Why Is It Important to Secure a Car Battery?

Tips & Support
OPTIMA Batteries
Clermont, Florida
We went to a local car show last weekend and came across an all-too-common sight when we looked at the engine compartments- unsecured batteries. This battery was one of several unsecured batteries that we photographed and it always surprises us that so many people, who collect and cherish these cars would give so little thought to an obvious safety concern.

An unsecured battery can move around inside a vehicle and if the positive and negative terminals come in contact with a piece of exposed metal, they can create a very dangerous situation that can include a very real fire hazard. That's easier to do than one might think. Hit a pothole or go over some rough railroad tracks and an unsecured battery can literally bounce into the air and hit the underside of your hood or the inside of a fender. It only takes a very brief contact with those terminals for significant and expensive damage to occur.

The owner of this vehicle may feel that the battery cables connected to the terminals do a good enough job of keeping the battery secure. If they believe that, they are wrong. In fact, the battery cables could tug on the battery on a bumpy road and pull it in a direction that could cause significant damage. Additionally, if the only thing holding a battery in place is the cables on the terminals, bumps in the road will stress those connections over time and likely cause permanent damage to the battery terminal, shortening the lifespan of the battery. We're not surprised to see the date code on this battery indicates it is less than a year old. We don't see very many unsecured batteries in vehicles that last much longer than a year or so and no batteries damaged by unsecure mounting are covered under warranty.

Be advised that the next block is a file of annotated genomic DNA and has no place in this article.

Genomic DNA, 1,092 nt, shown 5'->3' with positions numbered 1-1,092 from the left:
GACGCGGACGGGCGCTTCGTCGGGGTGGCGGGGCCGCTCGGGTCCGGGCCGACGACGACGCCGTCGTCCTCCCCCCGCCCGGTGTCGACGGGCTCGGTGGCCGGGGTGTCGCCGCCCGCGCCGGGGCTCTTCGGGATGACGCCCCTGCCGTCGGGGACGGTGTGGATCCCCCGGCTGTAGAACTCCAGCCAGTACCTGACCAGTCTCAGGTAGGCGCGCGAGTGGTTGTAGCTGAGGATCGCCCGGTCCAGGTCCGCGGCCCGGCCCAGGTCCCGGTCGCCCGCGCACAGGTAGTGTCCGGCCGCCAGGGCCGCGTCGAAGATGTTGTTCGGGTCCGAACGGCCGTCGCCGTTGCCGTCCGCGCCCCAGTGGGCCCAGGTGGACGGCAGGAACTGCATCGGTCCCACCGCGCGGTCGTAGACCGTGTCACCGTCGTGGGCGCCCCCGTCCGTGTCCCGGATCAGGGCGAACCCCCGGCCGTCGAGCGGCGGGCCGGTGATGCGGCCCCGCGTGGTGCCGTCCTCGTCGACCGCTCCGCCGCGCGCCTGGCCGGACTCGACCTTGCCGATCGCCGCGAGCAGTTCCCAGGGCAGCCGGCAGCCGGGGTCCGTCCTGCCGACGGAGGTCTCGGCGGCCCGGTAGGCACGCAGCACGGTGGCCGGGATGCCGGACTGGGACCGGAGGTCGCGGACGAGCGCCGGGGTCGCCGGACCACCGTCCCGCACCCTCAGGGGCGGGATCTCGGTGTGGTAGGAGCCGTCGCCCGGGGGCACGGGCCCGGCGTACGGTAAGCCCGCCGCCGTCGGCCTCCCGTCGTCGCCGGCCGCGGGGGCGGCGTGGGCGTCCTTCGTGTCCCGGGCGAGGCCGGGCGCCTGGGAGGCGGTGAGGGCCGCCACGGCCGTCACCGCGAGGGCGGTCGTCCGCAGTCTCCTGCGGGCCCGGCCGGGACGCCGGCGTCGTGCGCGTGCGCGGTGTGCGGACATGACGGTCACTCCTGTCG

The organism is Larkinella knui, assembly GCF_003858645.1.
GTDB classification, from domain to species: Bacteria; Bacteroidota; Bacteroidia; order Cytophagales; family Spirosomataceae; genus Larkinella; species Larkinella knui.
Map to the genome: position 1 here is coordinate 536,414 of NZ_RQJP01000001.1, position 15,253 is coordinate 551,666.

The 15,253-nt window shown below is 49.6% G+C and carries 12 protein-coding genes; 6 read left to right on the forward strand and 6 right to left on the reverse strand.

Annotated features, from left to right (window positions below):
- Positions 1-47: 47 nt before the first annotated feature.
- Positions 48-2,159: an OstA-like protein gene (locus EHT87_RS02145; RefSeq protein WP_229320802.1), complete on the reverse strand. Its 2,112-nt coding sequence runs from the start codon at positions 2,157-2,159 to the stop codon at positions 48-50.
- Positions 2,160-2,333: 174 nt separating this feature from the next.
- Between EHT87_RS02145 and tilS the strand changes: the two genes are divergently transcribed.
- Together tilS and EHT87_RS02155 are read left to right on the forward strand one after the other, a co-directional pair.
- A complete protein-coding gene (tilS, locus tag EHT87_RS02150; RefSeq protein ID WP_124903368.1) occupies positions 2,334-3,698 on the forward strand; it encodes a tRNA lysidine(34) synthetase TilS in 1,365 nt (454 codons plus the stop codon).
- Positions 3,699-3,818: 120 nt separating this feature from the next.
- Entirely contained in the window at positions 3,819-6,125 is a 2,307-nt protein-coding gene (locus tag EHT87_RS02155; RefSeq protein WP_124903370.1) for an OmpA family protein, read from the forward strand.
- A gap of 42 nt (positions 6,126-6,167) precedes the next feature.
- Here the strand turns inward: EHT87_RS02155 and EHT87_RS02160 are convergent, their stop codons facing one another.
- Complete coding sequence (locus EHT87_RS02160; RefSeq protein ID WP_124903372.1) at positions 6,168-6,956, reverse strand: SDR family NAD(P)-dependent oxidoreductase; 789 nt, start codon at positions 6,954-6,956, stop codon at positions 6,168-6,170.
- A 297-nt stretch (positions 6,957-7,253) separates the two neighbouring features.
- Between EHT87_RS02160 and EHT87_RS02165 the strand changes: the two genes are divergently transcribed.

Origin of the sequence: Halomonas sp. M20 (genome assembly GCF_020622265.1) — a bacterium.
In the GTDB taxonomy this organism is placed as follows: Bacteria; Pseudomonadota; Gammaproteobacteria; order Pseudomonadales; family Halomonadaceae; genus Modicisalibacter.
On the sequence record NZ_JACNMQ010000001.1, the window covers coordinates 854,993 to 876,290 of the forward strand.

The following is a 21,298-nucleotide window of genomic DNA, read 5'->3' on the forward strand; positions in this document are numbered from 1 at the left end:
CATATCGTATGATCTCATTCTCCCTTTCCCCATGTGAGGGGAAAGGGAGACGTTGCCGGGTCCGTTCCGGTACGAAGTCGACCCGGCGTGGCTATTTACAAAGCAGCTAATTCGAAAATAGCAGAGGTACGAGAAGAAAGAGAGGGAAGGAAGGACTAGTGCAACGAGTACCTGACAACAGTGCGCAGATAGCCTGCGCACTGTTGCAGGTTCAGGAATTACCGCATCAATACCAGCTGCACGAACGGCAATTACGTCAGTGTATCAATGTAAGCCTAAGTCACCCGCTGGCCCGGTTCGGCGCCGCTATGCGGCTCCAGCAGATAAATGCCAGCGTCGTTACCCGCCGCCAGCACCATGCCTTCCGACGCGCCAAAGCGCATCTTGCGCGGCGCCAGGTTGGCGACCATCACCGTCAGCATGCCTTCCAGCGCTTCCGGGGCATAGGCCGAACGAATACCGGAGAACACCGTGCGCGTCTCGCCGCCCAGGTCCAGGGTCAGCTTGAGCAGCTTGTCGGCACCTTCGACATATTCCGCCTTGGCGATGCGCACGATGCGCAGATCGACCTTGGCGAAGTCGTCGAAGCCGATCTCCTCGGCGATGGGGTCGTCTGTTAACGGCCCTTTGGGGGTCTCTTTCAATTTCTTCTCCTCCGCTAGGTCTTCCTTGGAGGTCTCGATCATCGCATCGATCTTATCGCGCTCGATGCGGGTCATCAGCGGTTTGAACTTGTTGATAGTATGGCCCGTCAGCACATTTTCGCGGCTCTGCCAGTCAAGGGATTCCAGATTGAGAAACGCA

In addition to a fire hazard, we should point out that most "black box" batteries, including the one pictured above are flooded lead-acid batteries, which means the acidic electrolyte inside the battery case can easily damage your paint and sensitive electronics, if the battery is tipped over or mounted at an angle. If you don't want battery acid damaging your vehicle, it's a good idea to make sure your flooded lead-acid battery is securely-mounted in your vehicle.

So how can you securely-mount a car battery in a vehicle? Not with a bungee cord (and we see that a lot too). Car batteries are heavy and all it takes is one bump in the road to bounce an unsecured car battery around. A typical bungee cord has too much elasticity in it to be trusted to properly-secure a car battery. The high temperatures in an engine compartment can also quickly deteriorate the rubber in a bungee cord, so the same risks we mentioned above are still present with a battery tied down with a bungee cord. 

Most auto manufacturers use secure metal or durable, rigid plastic clamping systems with robust screws, that either hold the battery at the base or cross over the top of the battery. If your vehicle no longer has the factory hold-down system in place, there are multiple aftermarket replacement options that cost less than $10 and take just a few minutes to install. Your vehicle and your safety is worth that minimal investment. If you'd like to avoid the perils of owning a flooded lead-acid battery entirely, please have a look at OPTIMA batteries.